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Peabody agrees to fuller disclosures of climate change impacts

Published by
World Coal,

Following an extensive eight-year investigation initially discussed in Peabody Energy's 2007 disclosures, the company has reached a climate-change settlement wit the New York Attorney General's (NYAG) office regarding the company's disclosures involving climate change.

The coal company has agreed to amend its disclosures. There is no other action associated with this settlement, no admission or denial of wrongdoing and no financial penalty.

Through the agreement, Peabody agreed to modifications in its financial disclosures centering around two primary areas:

  • The use of the International Energy Agency's (IEA) World Energy Outlook scenarios. Peabody has agreed to enhance its disclosure around all the published scenarios when referencing IEA's World Energy Outlook.
  • The company’s ability to estimate impacts from prospective future laws or regulations. The company has previously stated that it cannot predict the impact of potential laws or regulations on Peabody due to the uncertainty surrounding those predictions. Nonetheless, the company has agreed that any future statements concerning the difficulty of making particular projections or predictions shall be accompanied by a statement that Peabody has made projections of the impact of scenarios involving certain potential laws and regulations relating to climate change or coal, which could result in materially adverse effects on its markets or company. To evaluate risks and allocate capital, Peabody has examined the potential impact of hypothetical future laws on coal markets.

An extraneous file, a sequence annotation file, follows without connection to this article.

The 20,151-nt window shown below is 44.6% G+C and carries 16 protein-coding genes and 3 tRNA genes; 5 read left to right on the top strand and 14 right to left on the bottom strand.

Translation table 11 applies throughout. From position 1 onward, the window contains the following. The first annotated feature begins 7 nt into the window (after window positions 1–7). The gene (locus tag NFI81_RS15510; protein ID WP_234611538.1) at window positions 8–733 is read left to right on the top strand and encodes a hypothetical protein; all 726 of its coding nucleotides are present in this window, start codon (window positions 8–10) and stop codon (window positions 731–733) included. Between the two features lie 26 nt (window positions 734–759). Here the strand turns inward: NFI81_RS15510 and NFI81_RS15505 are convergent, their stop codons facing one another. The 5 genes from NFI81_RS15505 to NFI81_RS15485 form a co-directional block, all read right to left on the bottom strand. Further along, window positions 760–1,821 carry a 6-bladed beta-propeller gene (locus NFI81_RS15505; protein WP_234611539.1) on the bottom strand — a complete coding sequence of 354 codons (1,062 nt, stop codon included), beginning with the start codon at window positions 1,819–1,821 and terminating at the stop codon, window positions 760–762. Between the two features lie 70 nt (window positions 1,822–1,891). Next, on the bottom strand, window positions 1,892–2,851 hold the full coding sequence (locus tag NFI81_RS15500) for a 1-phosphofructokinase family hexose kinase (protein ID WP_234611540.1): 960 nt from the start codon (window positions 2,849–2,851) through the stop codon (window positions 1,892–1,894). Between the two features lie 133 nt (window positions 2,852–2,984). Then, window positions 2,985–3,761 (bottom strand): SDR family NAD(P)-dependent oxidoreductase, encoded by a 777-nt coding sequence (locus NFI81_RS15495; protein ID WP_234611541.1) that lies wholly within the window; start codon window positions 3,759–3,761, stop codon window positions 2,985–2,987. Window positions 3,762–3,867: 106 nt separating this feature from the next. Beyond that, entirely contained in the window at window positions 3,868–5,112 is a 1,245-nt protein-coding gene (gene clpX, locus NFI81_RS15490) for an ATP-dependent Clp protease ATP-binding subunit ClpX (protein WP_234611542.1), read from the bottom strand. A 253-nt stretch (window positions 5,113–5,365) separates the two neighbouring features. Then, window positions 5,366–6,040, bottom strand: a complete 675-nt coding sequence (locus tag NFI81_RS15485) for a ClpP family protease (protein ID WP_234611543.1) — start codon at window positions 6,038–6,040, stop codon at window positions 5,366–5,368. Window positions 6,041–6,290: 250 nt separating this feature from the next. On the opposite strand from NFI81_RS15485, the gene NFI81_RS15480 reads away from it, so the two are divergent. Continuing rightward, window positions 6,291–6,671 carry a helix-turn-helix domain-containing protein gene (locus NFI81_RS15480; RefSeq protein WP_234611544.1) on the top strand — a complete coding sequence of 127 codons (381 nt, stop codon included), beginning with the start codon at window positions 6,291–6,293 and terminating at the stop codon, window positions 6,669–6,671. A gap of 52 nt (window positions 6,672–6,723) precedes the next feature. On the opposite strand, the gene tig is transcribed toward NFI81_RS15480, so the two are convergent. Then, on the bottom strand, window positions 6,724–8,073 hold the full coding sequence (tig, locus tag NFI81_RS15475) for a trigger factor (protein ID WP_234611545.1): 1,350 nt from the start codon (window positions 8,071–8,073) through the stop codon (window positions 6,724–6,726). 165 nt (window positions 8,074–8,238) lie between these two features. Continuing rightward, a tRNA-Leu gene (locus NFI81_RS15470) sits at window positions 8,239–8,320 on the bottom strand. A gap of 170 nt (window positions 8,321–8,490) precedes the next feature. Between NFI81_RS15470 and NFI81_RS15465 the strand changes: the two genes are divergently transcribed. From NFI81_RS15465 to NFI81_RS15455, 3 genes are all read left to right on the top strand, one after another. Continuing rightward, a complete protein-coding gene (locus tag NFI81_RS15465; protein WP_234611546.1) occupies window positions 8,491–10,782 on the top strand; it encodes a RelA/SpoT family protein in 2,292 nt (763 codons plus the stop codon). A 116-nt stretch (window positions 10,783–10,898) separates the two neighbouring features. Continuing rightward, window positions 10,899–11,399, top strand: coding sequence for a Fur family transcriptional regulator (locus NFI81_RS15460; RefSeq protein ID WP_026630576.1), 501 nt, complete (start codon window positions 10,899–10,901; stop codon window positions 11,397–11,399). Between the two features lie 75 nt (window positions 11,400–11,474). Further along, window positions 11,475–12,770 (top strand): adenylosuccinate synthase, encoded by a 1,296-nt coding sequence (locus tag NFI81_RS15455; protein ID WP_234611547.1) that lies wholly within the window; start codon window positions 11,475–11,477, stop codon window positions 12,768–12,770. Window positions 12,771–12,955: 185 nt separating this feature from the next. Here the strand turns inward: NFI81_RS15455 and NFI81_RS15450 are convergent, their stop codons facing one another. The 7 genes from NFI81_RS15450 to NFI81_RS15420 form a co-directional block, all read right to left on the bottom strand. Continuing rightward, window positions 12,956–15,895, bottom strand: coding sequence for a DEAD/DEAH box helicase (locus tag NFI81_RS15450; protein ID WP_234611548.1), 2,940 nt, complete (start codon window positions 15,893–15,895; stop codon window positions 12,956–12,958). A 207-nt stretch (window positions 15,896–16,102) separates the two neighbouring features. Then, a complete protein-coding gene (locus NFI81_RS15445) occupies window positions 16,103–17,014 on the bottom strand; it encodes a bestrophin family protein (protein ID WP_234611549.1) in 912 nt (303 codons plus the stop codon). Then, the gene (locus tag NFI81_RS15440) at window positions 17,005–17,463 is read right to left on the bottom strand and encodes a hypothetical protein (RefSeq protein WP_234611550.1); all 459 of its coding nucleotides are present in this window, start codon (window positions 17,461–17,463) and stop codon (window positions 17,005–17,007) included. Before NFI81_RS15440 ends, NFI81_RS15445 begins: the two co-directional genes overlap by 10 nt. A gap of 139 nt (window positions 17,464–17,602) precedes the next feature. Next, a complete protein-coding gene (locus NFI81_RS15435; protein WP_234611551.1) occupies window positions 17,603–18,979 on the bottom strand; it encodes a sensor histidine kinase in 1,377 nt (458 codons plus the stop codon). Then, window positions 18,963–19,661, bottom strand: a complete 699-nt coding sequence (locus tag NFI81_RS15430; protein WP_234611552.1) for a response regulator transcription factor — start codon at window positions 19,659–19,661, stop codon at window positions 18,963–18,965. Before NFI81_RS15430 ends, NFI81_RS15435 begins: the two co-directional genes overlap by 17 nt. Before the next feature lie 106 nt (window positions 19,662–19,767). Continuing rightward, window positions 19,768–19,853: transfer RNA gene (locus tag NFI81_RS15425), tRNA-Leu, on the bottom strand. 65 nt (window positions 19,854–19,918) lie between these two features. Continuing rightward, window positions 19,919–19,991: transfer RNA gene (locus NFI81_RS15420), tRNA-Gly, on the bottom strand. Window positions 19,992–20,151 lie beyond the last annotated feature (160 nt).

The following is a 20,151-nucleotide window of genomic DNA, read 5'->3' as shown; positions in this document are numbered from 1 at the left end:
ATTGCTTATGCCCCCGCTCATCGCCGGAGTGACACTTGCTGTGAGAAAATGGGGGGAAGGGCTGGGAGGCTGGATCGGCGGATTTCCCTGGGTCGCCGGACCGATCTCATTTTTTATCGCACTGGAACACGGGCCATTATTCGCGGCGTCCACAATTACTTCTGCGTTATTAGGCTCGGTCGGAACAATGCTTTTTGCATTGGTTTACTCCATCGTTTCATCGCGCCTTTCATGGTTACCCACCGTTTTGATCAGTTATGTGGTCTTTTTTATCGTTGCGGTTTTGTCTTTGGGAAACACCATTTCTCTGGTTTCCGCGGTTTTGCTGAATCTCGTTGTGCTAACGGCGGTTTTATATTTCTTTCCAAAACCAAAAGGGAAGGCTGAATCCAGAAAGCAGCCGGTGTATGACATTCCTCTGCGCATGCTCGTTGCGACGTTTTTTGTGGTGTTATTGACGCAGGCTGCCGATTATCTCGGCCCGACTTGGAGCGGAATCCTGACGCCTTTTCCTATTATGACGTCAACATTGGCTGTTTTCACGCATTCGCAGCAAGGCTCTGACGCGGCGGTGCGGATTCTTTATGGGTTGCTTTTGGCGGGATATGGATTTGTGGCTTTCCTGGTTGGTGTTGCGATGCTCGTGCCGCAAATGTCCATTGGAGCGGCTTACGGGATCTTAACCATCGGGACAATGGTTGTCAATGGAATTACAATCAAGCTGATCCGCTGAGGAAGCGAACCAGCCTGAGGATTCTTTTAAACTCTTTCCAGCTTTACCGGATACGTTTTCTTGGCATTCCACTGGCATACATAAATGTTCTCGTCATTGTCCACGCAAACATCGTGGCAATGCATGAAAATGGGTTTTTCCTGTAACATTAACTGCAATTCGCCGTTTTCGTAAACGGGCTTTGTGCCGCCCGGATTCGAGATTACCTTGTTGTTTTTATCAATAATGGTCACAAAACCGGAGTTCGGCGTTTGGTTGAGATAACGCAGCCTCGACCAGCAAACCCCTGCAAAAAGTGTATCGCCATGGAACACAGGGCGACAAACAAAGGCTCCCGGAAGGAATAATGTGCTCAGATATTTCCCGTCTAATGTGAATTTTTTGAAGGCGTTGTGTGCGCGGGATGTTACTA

Looking ahead, Peabody has indicated that technology is the bridge to a low-emissions future for a world experiencing rising electricity demand to satisfy urbanisation and offer a higher quality of life.

Peabody has been among the most vocal companies worldwide in advocating clean coal technologies, including greater deployment of high-efficiency low-emissions (HELE) coal-fired plants and development of next-generation carbon capture, and storage (CCS) technologies.

The company is also a founding member of the COAL 21 Fund in Australia supporting technology research and demonstration, and a founding member of the Global Carbon Capture and Storage Institute in Canberra, which has a mandate of developing carbon capture projects.

Edited from press release by Harleigh Hobbs

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